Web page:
UNICEF GRANTED SANCTIONS EXEMPTIONS IN ORDER TO SEND COVID-19 AID TO NORTH KOREA
On 29 July, NK Pro reported that UNICEF is being allowed to ship patient ventilators, oxygen concentrators, resuscitation kits and other items into DPRK.
OVERSEAS COMPANIES – DO THEY NEED TO REGISTER AT COMPANIES HOUSE IN THE UK?
An article from Brodies LLP on 23 July posed this question, saying that where an “overseas company” (meaning any company other than one incorporated in Scotland, England & Wales or Northern Ireland) has a UK “establishment” it is required to register details of both the overseas company and establishment at UK Companies House. Regulations do not set out a specific definition of a UK establishment, but refer to the overseas company having either opened a “branch” or other “place of business”.
IRISH SCHEMES OF ARRANGEMENT – A RESTRUCTURING OPTION FOR AIRCRAFT LESSORS?
On 27 July, Irish law firm A&L Goodbody published a briefing explaining what a scheme of arrangement is – a flexible statutory procedure under the Companies Act 2014 to facilitate a debt restructuring with creditors or any class of creditor. It looks at a recent case involving Nordic Aviation Capital DAC (NAC) and asks if such a scheme is an option under the current uncertain economic climate.
WHY RWANDA AMENDED ITS AML LAW
On 29 July, The New Times said that Rwanda recently amended its AML/CFT law and regulations leading to questions on the necessity of the move. Was it out of a rise in cases and incidences? Was it to improve attractiveness to investment? It points out that the amendment comes at a time when the country is seeking to attract regional and international investors to the Kigali International Financial Centre. It says that among the major changes is the full criminalisation of money laundering and financing of terrorism.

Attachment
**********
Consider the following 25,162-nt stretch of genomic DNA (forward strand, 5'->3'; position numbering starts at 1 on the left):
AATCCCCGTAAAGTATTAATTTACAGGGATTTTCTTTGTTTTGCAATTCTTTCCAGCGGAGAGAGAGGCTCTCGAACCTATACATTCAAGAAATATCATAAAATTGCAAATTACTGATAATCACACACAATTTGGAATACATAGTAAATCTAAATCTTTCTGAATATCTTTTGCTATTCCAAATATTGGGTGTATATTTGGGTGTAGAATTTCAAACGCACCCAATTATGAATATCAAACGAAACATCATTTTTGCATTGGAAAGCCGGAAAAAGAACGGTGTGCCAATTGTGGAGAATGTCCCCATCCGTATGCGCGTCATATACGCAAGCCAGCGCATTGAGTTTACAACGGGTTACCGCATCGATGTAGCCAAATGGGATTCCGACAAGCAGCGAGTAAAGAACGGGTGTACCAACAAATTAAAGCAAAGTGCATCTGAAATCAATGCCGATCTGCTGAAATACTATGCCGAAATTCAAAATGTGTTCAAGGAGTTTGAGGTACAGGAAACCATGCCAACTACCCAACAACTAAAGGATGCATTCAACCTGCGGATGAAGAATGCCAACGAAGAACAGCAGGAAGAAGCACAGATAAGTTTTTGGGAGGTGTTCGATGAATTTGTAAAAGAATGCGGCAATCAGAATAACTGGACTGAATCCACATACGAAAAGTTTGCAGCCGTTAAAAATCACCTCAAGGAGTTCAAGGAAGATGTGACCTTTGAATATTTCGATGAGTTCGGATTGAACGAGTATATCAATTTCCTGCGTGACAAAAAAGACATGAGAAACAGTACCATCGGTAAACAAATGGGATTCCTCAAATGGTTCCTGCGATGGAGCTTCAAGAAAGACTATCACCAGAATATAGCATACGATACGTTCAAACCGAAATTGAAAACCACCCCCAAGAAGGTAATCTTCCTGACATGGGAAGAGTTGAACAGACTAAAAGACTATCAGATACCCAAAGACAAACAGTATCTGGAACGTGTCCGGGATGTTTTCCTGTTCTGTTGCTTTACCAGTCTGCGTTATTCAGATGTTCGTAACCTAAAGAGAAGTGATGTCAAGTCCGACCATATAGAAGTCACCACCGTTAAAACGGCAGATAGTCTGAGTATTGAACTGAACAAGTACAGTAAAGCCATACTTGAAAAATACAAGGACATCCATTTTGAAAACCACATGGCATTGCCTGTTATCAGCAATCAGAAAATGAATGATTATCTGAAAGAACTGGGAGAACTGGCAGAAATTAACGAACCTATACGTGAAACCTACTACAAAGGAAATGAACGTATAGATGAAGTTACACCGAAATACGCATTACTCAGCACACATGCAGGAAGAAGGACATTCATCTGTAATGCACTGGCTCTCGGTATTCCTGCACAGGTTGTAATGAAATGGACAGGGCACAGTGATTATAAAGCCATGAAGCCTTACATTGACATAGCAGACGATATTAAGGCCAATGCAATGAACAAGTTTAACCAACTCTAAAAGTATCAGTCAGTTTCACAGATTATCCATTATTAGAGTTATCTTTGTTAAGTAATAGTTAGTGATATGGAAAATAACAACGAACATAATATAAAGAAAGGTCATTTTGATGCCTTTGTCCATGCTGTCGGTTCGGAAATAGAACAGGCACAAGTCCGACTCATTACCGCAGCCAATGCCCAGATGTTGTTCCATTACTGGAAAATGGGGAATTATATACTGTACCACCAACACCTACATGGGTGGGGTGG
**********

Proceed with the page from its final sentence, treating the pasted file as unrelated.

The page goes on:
ALBANIA’S FISCAL AMNESTY DRAFT LAW COULD BE USED AS COVER FOR MONEY LAUNDERING
On 28 July, Exit News reported that an EU Delegation has suggested the Albanian Government reconsider the adoption of their draft law on fiscal amnesty or address several issues if they decide to move ahead with it. The amnesty would allow the declaration and deposit of assets legally in banks, without financial obligations and without criminal liability.